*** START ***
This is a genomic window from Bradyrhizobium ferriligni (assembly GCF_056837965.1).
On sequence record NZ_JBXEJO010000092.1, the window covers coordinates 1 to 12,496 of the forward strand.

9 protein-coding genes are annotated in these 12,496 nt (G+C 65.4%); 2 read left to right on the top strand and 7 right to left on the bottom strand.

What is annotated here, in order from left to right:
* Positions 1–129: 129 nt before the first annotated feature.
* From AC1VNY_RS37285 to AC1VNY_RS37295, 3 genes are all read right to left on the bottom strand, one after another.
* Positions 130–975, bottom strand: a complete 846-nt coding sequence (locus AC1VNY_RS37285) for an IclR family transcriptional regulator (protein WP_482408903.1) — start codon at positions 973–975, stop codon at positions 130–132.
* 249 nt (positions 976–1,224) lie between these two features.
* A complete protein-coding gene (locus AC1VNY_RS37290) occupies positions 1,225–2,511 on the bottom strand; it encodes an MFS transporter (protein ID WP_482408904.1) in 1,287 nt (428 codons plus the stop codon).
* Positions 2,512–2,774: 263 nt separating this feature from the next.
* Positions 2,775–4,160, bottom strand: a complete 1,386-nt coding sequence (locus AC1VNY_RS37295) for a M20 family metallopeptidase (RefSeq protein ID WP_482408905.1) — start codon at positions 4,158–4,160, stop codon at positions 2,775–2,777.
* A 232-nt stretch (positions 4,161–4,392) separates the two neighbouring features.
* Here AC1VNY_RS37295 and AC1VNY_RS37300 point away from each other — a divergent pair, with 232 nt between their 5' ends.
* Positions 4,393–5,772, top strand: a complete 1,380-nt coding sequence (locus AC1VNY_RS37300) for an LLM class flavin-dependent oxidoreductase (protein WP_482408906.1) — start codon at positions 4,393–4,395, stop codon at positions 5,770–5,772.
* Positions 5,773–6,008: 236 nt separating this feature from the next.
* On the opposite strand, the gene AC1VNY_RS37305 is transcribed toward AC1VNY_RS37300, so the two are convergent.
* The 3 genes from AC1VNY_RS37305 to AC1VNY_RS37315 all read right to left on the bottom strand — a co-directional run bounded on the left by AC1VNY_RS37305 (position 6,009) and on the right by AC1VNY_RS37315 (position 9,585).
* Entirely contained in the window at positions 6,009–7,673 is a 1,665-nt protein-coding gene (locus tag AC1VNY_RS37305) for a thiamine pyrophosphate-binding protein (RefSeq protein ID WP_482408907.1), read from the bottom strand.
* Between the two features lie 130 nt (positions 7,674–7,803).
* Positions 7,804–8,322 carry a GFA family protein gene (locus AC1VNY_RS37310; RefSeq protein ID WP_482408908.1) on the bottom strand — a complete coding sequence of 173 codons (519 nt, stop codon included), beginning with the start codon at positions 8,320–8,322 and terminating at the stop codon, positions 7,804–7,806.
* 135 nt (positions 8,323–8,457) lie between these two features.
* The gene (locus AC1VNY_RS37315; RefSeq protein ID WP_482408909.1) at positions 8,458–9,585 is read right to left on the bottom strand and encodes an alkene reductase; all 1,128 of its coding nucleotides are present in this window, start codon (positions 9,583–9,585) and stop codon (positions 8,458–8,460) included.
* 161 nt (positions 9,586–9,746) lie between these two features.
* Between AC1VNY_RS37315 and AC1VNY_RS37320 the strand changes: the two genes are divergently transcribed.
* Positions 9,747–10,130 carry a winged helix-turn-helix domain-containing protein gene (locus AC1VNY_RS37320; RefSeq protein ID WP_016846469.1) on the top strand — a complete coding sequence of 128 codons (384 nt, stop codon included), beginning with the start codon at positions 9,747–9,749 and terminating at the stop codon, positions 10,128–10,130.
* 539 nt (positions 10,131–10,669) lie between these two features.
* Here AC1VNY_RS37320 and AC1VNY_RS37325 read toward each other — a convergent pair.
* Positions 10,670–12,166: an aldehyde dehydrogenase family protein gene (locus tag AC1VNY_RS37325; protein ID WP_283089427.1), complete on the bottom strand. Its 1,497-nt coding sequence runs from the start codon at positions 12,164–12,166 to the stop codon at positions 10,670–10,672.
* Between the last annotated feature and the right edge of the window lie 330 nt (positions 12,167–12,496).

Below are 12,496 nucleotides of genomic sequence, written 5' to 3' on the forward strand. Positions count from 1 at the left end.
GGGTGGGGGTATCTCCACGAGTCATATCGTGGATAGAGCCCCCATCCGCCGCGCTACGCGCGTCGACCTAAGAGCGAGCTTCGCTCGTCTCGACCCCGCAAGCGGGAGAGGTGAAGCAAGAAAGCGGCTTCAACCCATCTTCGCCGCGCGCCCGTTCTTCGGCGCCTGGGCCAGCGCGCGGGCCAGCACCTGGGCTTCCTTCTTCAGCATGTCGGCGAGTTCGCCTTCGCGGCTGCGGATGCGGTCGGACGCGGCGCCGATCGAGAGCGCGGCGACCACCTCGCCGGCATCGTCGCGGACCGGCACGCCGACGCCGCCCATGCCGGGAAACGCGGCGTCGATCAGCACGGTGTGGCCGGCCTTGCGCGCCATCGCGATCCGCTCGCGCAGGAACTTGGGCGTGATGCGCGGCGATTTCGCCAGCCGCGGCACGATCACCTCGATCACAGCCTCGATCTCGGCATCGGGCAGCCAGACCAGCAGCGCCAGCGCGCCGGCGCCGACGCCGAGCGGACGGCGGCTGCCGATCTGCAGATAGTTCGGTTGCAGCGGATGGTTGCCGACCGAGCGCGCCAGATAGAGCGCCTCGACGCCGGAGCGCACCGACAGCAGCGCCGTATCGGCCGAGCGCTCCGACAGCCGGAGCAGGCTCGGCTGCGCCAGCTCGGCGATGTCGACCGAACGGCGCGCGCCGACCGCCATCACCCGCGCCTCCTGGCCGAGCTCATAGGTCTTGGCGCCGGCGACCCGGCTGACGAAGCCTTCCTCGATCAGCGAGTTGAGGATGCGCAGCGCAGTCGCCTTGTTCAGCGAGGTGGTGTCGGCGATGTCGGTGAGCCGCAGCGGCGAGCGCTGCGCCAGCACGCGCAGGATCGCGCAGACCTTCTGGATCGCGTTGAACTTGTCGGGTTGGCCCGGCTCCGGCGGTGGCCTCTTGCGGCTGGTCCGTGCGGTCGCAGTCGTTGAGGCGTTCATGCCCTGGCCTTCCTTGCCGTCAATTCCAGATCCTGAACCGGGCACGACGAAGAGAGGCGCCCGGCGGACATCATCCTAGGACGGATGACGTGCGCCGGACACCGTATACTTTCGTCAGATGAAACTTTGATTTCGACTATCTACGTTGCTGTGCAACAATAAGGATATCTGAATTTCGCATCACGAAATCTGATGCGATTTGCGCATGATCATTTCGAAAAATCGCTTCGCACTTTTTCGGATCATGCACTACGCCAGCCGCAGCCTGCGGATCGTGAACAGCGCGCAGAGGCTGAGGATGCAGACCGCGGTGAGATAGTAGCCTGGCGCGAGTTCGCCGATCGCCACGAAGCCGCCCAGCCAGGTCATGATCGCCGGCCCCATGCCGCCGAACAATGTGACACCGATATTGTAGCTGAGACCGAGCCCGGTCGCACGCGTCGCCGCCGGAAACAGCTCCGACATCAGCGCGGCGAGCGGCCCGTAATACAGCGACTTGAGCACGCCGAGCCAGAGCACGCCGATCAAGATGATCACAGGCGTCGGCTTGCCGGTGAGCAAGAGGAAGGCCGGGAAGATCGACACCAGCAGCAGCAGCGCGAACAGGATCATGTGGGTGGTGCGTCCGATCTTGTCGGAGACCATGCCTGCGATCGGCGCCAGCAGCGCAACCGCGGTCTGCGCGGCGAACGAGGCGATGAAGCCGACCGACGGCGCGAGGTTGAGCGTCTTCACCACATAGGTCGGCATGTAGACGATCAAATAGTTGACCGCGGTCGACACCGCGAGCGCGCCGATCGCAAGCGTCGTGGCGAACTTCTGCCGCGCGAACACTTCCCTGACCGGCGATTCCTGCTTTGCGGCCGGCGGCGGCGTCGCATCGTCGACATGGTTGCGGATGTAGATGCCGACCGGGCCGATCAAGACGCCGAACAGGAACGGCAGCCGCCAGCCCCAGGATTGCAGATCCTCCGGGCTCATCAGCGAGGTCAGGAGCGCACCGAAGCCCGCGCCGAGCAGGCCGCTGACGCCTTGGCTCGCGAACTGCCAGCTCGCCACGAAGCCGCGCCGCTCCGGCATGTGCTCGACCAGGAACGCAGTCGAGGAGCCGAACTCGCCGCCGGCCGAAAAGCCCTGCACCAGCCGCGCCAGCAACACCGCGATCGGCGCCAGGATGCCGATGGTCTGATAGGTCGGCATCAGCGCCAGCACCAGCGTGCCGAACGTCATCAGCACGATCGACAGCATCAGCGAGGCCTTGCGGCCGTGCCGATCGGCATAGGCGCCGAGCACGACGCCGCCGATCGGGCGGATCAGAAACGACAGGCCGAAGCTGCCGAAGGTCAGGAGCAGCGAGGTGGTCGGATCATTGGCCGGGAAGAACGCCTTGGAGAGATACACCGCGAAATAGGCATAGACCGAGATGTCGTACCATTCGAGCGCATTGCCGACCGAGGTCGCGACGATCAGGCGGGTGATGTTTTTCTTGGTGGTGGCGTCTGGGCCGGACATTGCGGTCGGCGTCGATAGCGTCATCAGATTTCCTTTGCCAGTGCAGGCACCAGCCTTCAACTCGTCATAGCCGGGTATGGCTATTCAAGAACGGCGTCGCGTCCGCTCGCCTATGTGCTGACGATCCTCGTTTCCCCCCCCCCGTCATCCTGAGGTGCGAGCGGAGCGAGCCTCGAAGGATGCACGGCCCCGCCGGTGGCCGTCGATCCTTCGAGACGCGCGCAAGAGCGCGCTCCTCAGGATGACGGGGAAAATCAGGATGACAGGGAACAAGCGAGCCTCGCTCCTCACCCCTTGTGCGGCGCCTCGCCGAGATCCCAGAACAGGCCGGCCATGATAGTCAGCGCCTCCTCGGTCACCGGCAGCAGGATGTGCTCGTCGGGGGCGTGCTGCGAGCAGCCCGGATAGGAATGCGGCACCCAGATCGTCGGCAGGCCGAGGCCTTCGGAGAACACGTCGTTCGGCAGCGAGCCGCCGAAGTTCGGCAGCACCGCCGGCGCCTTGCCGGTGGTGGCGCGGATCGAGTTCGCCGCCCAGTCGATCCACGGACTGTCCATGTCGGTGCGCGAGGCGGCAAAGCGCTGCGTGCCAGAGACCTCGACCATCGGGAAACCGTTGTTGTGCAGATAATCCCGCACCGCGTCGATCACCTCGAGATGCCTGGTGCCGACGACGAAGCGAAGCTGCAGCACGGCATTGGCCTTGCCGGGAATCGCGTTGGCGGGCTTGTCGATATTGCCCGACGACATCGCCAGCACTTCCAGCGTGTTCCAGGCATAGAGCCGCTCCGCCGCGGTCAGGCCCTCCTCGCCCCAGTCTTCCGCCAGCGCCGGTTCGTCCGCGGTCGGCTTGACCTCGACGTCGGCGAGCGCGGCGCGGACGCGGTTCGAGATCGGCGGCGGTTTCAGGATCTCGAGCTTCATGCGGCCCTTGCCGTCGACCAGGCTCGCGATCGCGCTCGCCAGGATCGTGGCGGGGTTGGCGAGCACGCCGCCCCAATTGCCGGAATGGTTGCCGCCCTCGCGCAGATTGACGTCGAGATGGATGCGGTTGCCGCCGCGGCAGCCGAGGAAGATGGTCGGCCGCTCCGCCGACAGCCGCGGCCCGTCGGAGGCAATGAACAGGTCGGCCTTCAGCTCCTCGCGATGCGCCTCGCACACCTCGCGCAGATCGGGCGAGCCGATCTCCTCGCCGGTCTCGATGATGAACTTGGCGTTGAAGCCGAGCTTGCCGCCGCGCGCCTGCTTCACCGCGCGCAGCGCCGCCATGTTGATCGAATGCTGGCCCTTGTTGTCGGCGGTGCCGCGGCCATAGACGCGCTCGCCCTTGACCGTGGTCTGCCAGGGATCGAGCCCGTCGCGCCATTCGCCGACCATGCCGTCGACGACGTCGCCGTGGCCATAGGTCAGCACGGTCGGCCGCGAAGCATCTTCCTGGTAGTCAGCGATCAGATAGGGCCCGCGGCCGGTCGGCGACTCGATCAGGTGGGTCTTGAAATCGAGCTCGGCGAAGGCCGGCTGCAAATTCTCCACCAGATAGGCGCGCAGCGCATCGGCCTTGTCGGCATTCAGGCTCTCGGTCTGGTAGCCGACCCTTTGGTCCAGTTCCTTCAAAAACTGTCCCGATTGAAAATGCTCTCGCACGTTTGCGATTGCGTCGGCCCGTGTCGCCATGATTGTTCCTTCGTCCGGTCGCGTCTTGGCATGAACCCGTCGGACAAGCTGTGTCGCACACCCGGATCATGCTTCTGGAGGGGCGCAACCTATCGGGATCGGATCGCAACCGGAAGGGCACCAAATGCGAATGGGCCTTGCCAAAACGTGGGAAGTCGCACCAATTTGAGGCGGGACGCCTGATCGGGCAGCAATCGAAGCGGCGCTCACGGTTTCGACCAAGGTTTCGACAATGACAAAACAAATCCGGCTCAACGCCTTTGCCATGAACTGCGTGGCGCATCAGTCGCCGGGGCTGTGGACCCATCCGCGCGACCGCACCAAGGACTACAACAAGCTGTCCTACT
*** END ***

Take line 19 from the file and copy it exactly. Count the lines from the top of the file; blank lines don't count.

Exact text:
* Between the two features lie 130 nt (positions 7,674–7,803).